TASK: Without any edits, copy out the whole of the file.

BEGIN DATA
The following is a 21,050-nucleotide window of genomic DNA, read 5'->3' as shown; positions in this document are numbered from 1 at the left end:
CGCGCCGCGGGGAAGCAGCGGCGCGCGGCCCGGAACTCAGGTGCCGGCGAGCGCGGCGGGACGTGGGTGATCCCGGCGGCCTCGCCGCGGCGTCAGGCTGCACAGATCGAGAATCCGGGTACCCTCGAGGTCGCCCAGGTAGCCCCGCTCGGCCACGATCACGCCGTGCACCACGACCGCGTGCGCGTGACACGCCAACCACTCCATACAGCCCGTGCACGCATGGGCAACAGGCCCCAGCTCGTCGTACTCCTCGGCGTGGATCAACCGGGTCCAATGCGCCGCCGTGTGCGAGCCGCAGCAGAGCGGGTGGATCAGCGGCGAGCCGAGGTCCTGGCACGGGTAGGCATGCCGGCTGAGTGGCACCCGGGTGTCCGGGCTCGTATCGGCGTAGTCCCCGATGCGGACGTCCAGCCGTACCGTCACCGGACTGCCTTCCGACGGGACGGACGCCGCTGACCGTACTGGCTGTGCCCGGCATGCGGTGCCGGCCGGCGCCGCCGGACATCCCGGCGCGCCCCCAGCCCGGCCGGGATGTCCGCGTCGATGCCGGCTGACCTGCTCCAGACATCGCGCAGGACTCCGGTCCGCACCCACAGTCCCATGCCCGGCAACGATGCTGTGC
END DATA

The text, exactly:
The following is a 21,050-nucleotide window of genomic DNA, read 5'->3' as shown; positions in this document are numbered from 1 at the left end:
CGCGCCGCGGGGAAGCAGCGGCGCGCGGCCCGGAACTCAGGTGCCGGCGAGCGCGGCGGGACGTGGGTGATCCCGGCGGCCTCGCCGCGGCGTCAGGCTGCACAGATCGAGAATCCGGGTACCCTCGAGGTCGCCCAGGTAGCCCCGCTCGGCCACGATCACGCCGTGCACCACGACCGCGTGCGCGTGACACGCCAACCACTCCATACAGCCCGTGCACGCATGGGCAACAGGCCCCAGCTCGTCGTACTCCTCGGCGTGGATCAACCGGGTCCAATGCGCCGCCGTGTGCGAGCCGCAGCAGAGCGGGTGGATCAGCGGCGAGCCGAGGTCCTGGCACGGGTAGGCATGCCGGCTGAGTGGCACCCGGGTGTCCGGGCTCGTATCGGCGTAGTCCCCGATGCGGACGTCCAGCCGTACCGTCACCGGACTGCCTTCCGACGGGACGGACGCCGCTGACCGTACTGGCTGTGCCCGGCATGCGGTGCCGGCCGGCGCCGCCGGACATCCCGGCGCGCCCCCAGCCCGGCCGGGATGTCCGCGTCGATGCCGGCTGACCTGCTCCAGACATCGCGCAGGACTCCGGTCCGCACCCACAGTCCCATGCCCGGCAACGATGCTGTGC